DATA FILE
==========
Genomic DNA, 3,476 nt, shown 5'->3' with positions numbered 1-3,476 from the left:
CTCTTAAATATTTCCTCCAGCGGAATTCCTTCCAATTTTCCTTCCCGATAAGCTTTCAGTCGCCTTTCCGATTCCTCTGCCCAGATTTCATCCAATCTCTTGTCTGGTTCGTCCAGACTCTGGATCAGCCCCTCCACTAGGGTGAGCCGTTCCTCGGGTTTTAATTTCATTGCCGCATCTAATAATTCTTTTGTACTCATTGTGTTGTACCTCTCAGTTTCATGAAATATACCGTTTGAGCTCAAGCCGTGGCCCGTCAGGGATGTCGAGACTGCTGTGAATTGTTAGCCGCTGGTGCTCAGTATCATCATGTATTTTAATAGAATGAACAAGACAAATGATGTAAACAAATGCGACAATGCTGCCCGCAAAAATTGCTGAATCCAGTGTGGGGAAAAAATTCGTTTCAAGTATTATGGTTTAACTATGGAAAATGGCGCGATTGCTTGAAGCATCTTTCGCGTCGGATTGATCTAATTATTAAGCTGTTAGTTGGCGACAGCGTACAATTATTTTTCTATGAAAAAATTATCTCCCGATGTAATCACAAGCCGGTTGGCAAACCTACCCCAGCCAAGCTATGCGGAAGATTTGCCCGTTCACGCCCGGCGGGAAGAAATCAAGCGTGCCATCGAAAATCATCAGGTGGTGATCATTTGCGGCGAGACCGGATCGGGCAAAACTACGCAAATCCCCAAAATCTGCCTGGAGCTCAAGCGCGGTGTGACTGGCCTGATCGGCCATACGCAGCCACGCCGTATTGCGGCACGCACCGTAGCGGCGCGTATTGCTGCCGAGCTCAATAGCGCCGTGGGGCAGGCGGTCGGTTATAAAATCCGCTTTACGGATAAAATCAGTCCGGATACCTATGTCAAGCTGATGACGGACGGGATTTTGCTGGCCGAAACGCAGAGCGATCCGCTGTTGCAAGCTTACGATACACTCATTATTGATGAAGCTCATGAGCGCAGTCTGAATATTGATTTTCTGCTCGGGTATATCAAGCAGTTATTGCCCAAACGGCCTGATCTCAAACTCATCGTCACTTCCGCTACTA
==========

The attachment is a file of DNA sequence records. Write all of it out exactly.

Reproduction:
Genomic DNA, 3,476 nt, shown 5'->3' with positions numbered 1-3,476 from the left:
CTCTTAAATATTTCCTCCAGCGGAATTCCTTCCAATTTTCCTTCCCGATAAGCTTTCAGTCGCCTTTCCGATTCCTCTGCCCAGATTTCATCCAATCTCTTGTCTGGTTCGTCCAGACTCTGGATCAGCCCCTCCACTAGGGTGAGCCGTTCCTCGGGTTTTAATTTCATTGCCGCATCTAATAATTCTTTTGTACTCATTGTGTTGTACCTCTCAGTTTCATGAAATATACCGTTTGAGCTCAAGCCGTGGCCCGTCAGGGATGTCGAGACTGCTGTGAATTGTTAGCCGCTGGTGCTCAGTATCATCATGTATTTTAATAGAATGAACAAGACAAATGATGTAAACAAATGCGACAATGCTGCCCGCAAAAATTGCTGAATCCAGTGTGGGGAAAAAATTCGTTTCAAGTATTATGGTTTAACTATGGAAAATGGCGCGATTGCTTGAAGCATCTTTCGCGTCGGATTGATCTAATTATTAAGCTGTTAGTTGGCGACAGCGTACAATTATTTTTCTATGAAAAAATTATCTCCCGATGTAATCACAAGCCGGTTGGCAAACCTACCCCAGCCAAGCTATGCGGAAGATTTGCCCGTTCACGCCCGGCGGGAAGAAATCAAGCGTGCCATCGAAAATCATCAGGTGGTGATCATTTGCGGCGAGACCGGATCGGGCAAAACTACGCAAATCCCCAAAATCTGCCTGGAGCTCAAGCGCGGTGTGACTGGCCTGATCGGCCATACGCAGCCACGCCGTATTGCGGCACGCACCGTAGCGGCGCGTATTGCTGCCGAGCTCAATAGCGCCGTGGGGCAGGCGGTCGGTTATAAAATCCGCTTTACGGATAAAATCAGTCCGGATACCTATGTCAAGCTGATGACGGACGGGATTTTGCTGGCCGAAACGCAGAGCGATCCGCTGTTGCAAGCTTACGATACACTCATTATTGATGAAGCTCATGAGCGCAGTCTGAATATTGATTTTCTGCTCGGGTATATCAAGCAGTTATTGCCCAAACGGCCTGATCTCAAACTCATCGTCACTTCCGCTACTA